Across both datasets, our results suggest that pipelines with lower PDiv also tend to have t-scores reflective of the expected effect of propofol (Fig. 4), as demonstrated by significant correlations between short-term test–retest PDiv (based on the NYU dataset) and t-scores both for the Western (ρ = 0.34, p = 2.2 × 10−16) and the Cambridge propofol datasets (ρ = 0.27, p = 4.4 × 10−14). As control test–retest PDiv becomes larger, t-scores also seem to become more variable. Reassuringly, we identified multiple pipelines that provide the expected effect in both datasets (Fig. 4, green dots). Intriguingly, however, we also identified a number of large-PDiv pipelines that detect a statistically significant difference between test–retest and anaesthesia, but in the opposite direction: that is, greater connectome reorganisation between two awake scans, than between an awake and an anaesthetised scan (Fig. 4, red triangles). In other words, these pipelines produce networks that are actively misleading about what we have strong reason to believe must be the ground truth (because there is a very substantial difference introduced by anaesthesia, reflected in the suspension of the brain’s input-processing abilities and cognitive function more broadly). These pipelines can be found in the interactive Pipeline Selection Tool (Supplementary Data 2; pipelines labelled “Opposite” in the columns Status Propofol West and Status Propofol Cam). Worryingly, we find that a non-negligible number of pipelines (38) produce the opposite of the expected effect for both propofol datasets - thereby returning results that are systematically misleading, and highlighting the dangers of an inappropriate choice of network construction workflow. Of note, all the consistently misleading pipelines use an absolute threshold; all but three use weighted edges; and 24/47 use mutual information to quantify connectivity. Overall, 85 pipelines show the expected effect for both propofol datasets, thereby satisfying this criterion, whereas 455 pipelines are neutral (failing to detect statistically significant differences in both propofol datasets).

Fig. 4: Correlation between low PDiv and ability to detect significant difference between anaesthesia and test–retest.
figure 4

Left: Cambridge anaesthesia dataset (Spearman’s ρ = 0.27, p = 4.4 × 10−14, two-sided). Right: western anaesthesia dataset (Spearman’s ρ = 0.34, p = 2.2 × 10−16, two-sided). The t-scores are obtained from permutation-based two-sample t-tests comparing PDiv from test–retest NYU short, against PDiv from awake vs anaesthesia. Horizontal red lines indicate t ± 1.96 from two-sample t-test (two-sided), corresponding to a statistically significant difference between the two groups’ mean, with negative t-scores corresponding to PDiv (anaesthesia) > PDiv (test–retest). Each data-point represents one pipeline (n = 768). Green dots indicate pipelines that produce the expected effect in both datasets. Red triangles indicate pipelines that produce a misleading effect in both datasets. PDiv Portrait Divergence. Shading indicates standard error of the fitted line to model the linear relationship between the two respective variables. Source data are provided as a Source Data file.

Sensitivity to inter-individual differences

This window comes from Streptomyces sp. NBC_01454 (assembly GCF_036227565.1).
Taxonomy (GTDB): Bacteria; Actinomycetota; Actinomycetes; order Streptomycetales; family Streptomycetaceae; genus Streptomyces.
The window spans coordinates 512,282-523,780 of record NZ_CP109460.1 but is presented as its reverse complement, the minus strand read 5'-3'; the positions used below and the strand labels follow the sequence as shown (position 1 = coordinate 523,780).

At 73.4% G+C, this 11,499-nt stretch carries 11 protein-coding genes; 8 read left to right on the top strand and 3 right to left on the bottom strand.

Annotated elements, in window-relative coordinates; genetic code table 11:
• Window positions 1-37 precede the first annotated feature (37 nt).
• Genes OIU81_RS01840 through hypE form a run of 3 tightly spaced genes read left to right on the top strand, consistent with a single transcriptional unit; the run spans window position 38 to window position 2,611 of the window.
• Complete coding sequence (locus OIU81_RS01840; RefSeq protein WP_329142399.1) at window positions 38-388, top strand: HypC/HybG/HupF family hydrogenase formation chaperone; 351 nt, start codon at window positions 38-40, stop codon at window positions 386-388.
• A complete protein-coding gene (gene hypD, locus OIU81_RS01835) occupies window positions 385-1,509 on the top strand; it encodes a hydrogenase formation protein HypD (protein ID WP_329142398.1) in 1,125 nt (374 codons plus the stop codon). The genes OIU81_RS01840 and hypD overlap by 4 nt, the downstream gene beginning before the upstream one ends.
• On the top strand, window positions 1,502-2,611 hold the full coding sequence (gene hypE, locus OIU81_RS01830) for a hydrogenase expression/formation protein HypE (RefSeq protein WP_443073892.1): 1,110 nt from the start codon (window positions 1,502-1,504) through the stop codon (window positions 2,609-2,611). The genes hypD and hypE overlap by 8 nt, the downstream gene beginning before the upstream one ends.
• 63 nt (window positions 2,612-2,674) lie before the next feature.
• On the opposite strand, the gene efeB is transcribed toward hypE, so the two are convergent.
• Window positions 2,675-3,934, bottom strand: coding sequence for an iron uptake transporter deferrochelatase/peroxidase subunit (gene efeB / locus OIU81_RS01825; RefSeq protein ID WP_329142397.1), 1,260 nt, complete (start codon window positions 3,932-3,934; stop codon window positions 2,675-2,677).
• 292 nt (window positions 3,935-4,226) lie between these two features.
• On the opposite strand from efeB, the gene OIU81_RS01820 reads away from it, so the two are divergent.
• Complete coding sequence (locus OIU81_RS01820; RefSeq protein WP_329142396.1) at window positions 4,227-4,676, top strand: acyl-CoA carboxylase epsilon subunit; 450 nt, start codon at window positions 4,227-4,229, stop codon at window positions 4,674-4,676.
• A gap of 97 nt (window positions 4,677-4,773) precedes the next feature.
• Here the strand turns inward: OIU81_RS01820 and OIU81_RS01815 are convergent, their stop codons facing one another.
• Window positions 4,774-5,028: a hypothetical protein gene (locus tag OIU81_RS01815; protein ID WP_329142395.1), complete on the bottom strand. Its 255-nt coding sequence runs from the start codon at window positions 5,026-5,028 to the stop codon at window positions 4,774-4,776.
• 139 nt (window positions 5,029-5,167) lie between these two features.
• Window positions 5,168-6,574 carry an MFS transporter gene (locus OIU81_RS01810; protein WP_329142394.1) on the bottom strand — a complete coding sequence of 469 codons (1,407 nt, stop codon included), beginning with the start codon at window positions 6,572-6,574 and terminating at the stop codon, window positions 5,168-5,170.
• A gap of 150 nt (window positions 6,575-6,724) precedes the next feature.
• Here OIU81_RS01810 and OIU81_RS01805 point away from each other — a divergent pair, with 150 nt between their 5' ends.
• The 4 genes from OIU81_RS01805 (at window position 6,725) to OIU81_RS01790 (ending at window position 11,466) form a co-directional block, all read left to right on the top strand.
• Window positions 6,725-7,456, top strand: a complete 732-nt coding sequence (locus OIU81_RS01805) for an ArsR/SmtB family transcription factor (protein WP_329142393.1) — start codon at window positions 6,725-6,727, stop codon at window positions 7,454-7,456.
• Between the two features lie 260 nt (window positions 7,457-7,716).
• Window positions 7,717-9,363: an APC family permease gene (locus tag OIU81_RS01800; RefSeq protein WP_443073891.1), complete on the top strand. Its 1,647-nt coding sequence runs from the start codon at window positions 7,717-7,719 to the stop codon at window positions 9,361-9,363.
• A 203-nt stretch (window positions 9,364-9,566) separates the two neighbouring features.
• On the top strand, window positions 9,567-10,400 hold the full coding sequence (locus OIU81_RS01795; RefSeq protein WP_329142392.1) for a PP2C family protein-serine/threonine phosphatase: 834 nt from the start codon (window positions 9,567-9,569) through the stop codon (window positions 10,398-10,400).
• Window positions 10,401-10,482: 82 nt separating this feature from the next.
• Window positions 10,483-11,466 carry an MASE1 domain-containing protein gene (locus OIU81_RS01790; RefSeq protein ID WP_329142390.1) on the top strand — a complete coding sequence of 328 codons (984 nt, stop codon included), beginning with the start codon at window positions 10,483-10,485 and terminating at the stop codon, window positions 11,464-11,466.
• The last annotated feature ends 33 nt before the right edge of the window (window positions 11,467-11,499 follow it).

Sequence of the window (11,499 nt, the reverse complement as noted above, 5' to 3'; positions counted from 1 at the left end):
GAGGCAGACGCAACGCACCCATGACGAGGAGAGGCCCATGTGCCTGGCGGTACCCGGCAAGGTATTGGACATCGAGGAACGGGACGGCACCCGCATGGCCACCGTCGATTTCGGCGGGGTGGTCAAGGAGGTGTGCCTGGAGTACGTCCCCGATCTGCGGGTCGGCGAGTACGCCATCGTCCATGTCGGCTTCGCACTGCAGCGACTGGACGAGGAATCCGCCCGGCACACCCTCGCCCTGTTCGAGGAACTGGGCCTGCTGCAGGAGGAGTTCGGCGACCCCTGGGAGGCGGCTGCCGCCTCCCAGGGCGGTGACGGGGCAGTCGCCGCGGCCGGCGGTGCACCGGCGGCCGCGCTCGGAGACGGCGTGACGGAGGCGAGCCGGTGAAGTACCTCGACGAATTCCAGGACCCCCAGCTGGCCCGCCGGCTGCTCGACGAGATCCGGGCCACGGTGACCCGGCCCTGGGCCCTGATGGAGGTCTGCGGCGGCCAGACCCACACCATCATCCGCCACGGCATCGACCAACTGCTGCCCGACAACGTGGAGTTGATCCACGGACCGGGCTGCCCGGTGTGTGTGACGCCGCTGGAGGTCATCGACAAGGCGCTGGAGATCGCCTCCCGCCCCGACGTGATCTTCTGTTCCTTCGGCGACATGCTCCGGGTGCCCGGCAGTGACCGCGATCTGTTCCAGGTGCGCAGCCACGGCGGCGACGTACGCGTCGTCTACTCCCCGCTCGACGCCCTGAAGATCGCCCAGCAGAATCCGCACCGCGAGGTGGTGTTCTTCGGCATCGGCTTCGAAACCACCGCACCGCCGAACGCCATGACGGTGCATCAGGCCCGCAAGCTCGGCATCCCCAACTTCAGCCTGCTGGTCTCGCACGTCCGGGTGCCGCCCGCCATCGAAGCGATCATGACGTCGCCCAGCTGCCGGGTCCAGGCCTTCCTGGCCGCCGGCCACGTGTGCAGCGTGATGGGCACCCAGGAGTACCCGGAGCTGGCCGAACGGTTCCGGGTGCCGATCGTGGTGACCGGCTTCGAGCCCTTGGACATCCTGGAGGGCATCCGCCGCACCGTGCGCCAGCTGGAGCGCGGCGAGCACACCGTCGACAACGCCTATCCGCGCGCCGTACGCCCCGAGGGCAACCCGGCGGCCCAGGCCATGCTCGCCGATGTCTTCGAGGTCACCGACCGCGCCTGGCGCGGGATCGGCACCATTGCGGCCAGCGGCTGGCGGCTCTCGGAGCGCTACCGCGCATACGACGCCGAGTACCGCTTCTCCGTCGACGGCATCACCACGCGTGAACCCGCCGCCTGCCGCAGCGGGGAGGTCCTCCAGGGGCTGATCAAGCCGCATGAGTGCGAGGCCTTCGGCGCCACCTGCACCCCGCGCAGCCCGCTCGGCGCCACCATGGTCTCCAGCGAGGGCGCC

Another means by which the adequacy of a pipeline may be assessed is by comparing PDiv within subjects (scan 1 vs. scan 2 for subject 1, scan 1 vs. scan 2 for subject 2, etc…) and PDiv between subjects (subject 1 vs. subject 2, etc…). The proportion of participants for whom the within-subjects (WS) PDiv is smaller than between-subjects (BS) PDiv may be used as an additional criterion of pipeline quality, with the rationale that even after accounting for bona fide changes due to plasticity and learning, an individual’s functional connectome should not differ from itself at another point in time, more than it differs from the connectomes of other individuals.

Our results suggest that pipelines with smaller PDiv are also better at producing networks that are sensitive to individual differences, such that the same subject’s brain network diverges less from the same subject’s network than from those of other people. This was the case for the NYU short test–retest data (ρ = −0.31, p = 2.2 × 10−16), the medium-term test–retest time interval for the Cambridge dataset (ρ = −0.44, p = 2.2 × 10−16), the NYU long test–retest data (ρ = −0.28, p = 2.2 × 10−16) and the HCP dataset (ρ = −0.51, p = 8.08 × 10−9; Fig. 5).

Fig. 5: PDiv within versus between individuals.
figure 5

Pipeline PDiv (portrait divergence) in a given dataset is plotted against the proportion of participants in the same dataset for whom the within-subject PDiv (baseline vs follow up) is smaller than between-subject PDiv. Each data-point represents one pipeline (n = 768). Pipelines above the red line meet the within-between criterion such that portrait divergence is smaller for within-subject test–retest compared to between subject comparisons. Shading indicates standard error of the fitted line to model the linear relationship between the two respective variables. Spearman correlation coefficient (two-sided) is used to assess the strength of relationship and its statistical significance. Source data are provided as a Source Data file.

Passing and failing pipelines on the basis of this within-between criterion can be found in the interactive Pipeline Selection Tool (Supplementary Data 2; column “Criterion within-between all”). The Pipeline Selection Tool also lists the proportion of participants in a given pipeline for which within-subject PDiv is smaller than between-subjects PDiv in columns Within-between Cam (%), Within-between NYU short (%), Within-between NYU long (%) and Within-between HCP (%). In the Cambridge dataset, 72 pipelines were excluded based on this criterion. This was the case for 62 in the NYU short-term test–retest data and for 67 for the NYU long-term data as well as for 39 pipelines in the HCP data. In total, on the basis of the overall within-between criterion across datasets, 159 unique pipelines were excluded and 609 were retained.